---
title: "Math 58 / 58B - Introduction to (Bio)Statistics"
author: "your name here"
date: "due Feb 13, 2020"
output: pdf_document
---
Homework 3
========================================================
```{r global_options, include=FALSE}
knitr::opts_chunk$set(message=FALSE, warning=FALSE, fig.height=2.5,
fig.width=5,
fig.align = "center", cache=TRUE)
library(tidyverse)
library(infer)
```
### Assignment Summary (Goals)
* create CIs
* interpret CIs
1. **Chronic illness, Part I** (Problem 2.37, ISRS).
In 2013, the Pew Research Foundation reported that "45% of U.S. adults report that they live with one or more chronic conditions". However, this value was based on a sample, so it may not be a perfect estimate for the population parameter of interest on its own. The study reported a standard error of about 1.2%, and a normal model may reasonably be used in this setting. Create a 95% confidence interval for the proportion of U.S. adults who live with one or more chronic conditions. Also interpret the confidence interval in the context of the study.
2. **Chronic illness, Part I** (Problem 2.39, ISRS).
In 2013, the Pew Research Foundation reported that "45% of U.S. adults report that they live with one or more chronic conditions", and the standard error for this estimate is 1.2%. Identify each of the following statements as true or false. Provide an explanation to justify each of your answers.
(a) We can say with certainty that the confidence interval from Exercise 2.37 contains the true percentage of U.S. adults who suffer from a chronic illness.
(b) If we repeated this study 1,000 times and constructed a 95% confidence interval for each study, then approximately 950 of those confidence intervals would contain the true fraction of U.S. adults who suffer from chronic illnesses.
(c) The poll provides statistically significant evidence (at the $\alpha = 0.05$ level) that the percentage of U.S. adults who suffer from chronic illnesses is below 50%.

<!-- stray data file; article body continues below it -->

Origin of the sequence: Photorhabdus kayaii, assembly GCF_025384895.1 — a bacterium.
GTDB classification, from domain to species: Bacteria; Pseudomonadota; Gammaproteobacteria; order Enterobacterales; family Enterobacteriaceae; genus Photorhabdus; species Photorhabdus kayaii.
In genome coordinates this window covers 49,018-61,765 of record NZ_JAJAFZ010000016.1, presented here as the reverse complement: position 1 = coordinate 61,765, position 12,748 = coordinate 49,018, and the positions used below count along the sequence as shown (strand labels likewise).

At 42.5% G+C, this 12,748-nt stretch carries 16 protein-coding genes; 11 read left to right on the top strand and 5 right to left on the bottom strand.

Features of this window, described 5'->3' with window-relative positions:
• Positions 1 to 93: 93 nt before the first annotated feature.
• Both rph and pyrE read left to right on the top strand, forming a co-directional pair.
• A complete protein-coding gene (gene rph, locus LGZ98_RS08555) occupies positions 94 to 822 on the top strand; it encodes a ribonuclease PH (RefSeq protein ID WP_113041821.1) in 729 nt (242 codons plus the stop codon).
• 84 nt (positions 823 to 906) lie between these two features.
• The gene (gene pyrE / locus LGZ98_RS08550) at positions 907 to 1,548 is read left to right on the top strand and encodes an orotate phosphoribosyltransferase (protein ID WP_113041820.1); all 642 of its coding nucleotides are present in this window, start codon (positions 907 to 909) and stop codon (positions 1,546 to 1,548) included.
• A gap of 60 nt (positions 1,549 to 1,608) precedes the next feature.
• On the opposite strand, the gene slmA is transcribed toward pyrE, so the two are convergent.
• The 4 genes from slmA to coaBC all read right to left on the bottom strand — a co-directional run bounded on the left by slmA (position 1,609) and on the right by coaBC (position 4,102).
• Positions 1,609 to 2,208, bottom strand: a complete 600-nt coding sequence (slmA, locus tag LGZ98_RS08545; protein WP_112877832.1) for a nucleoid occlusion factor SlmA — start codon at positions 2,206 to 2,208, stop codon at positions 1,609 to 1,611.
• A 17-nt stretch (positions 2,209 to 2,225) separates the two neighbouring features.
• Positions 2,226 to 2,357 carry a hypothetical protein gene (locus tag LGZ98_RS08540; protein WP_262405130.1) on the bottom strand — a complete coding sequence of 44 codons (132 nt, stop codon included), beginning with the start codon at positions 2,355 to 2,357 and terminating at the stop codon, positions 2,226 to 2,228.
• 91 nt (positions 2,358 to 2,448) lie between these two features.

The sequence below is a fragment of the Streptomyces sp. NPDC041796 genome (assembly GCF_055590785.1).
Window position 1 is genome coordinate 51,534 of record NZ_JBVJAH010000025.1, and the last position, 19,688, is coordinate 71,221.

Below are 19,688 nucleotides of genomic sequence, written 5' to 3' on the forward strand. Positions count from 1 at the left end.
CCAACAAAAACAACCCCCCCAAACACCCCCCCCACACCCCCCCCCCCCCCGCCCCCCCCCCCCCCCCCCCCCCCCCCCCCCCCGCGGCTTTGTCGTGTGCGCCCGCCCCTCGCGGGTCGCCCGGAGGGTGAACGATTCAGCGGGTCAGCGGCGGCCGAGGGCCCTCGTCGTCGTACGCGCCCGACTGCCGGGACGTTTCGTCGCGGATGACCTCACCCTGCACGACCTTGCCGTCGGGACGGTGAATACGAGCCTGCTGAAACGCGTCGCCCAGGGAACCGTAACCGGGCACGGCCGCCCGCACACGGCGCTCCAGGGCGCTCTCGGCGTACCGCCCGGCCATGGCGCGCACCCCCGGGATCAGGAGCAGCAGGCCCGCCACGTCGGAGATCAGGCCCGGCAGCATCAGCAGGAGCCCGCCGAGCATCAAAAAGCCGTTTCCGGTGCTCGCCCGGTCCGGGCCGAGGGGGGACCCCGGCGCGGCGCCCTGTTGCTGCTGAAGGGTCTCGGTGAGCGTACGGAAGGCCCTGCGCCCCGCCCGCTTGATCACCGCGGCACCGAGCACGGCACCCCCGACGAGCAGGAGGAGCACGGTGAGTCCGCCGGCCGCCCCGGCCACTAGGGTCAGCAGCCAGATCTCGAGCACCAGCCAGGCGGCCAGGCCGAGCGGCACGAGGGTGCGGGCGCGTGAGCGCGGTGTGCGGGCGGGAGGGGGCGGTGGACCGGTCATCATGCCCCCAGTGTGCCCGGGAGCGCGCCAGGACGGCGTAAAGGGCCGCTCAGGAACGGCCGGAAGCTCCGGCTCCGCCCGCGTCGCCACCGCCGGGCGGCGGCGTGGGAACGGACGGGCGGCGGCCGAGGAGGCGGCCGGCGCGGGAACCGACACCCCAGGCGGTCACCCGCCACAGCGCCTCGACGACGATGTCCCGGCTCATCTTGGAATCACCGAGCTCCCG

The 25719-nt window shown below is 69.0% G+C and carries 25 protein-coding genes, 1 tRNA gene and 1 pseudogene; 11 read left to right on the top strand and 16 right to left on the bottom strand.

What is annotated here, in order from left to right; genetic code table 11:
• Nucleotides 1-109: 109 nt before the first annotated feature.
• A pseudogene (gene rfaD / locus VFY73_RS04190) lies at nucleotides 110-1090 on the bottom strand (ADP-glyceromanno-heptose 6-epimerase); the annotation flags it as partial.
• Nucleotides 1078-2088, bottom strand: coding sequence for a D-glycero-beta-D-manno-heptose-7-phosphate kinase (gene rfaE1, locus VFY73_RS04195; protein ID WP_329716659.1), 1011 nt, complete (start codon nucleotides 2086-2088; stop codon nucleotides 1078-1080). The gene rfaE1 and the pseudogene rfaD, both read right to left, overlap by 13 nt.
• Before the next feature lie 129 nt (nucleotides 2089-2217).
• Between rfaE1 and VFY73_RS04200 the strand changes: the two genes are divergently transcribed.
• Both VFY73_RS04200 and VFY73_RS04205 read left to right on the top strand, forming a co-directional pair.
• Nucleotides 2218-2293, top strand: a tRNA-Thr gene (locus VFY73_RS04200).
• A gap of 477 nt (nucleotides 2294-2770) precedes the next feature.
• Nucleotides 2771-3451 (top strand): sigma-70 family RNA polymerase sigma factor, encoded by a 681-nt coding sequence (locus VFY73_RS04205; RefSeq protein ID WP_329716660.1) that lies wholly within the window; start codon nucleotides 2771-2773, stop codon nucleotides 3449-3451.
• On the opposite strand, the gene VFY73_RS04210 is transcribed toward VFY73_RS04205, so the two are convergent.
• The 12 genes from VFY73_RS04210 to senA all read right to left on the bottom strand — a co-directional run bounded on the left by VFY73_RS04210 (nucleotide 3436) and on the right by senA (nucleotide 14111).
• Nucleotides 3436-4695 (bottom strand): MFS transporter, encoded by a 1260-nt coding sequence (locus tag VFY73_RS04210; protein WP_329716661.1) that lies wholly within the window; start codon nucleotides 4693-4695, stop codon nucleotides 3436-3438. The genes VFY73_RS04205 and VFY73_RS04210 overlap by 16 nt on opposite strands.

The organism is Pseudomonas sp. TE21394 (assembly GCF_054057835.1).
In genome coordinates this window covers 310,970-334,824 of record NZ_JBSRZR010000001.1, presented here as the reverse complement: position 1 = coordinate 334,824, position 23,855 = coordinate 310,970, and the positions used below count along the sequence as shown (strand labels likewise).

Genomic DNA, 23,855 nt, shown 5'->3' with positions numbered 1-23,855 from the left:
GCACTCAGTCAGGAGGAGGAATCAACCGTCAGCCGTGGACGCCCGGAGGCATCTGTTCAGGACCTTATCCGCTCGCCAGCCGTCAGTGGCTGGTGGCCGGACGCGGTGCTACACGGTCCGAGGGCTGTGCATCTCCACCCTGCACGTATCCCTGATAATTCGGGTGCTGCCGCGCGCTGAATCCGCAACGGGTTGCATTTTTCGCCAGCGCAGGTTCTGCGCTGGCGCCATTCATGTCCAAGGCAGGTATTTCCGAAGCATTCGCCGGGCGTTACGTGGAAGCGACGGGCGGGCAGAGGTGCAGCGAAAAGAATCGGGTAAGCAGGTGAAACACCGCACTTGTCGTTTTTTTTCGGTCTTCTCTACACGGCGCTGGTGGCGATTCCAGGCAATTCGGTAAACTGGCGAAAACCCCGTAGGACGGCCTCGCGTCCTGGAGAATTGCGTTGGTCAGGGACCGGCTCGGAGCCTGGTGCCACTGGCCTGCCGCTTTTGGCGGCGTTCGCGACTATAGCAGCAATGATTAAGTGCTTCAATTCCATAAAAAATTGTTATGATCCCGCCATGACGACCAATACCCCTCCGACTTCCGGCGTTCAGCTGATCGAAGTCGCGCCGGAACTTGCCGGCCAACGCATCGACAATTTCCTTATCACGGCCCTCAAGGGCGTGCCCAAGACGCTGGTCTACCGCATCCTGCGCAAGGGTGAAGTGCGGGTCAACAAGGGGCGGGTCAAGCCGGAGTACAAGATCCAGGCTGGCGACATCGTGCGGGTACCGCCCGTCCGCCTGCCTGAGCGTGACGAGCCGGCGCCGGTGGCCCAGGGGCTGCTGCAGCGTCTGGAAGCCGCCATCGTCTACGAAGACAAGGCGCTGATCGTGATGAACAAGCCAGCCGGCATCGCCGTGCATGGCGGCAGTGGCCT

(d) Since the standard error is 1.2%, only 1.2% of people in the study communicated uncertainty about their answer.
3. **Competitive Advantage of Uniform Color?** (Chp 1 #10, ISCAM)
Does uniform color give athletes an advantage over their competitors? To investigate this question, Hill and Barton (Nature, 2005, https://www.nature.com/articles/435293a) examined the records in the 2004 Olympic Games for four combat sports: boxing, tae kwon do, Greco-Roman wrestling, and freestyle wrestling. Competitors in these sports were randomly assigned to wear either a red or a blue uniform. The researchers investigated whether competitors wearing one color won significantly more often than those wearing the other color. They analyzed results for a total of 457 matches. Of these, red won the match 248 times, while blue won 209 times.
(a) Identify the observational units and variable of interest. Indicate which outcome you will consider "success."
(b) Explain how and why randomness was used in this study (that is, why does it matter to the results?).
(c) Do the technical conditions given on page 124 (section 3.1.1) hold in this setting?
(c) Compute a 95% confidence interval for the parameter. Write a sentence interpreting what this interval says, including how you are defining the parameter.
(d) Now determine a 90% confidence interval for the parameter. Comment on how it differs from the 95% interval. [Hint: Refer to both the midpoints of the intervals and their widths.]
(e) Summarize your results as if to an athletic director at a university. Include discussion about how you are willing to "generalize" these results beyond these 457 matches.
4. Answer the following questions in one or two sentences.
(a) If we canâ€™t know for sure whether the confidence interval contains the value of the population parameter, on what grounds can we be confident about this?
(b) Survey researchers typically select only one random sample from a population, and then they produce a confidence interval based on that sample.How do we know whether the resulting confidence interval is successful in capturing the unknown value of the population parameter?
(c) Why don't we always create 99.99% intervals?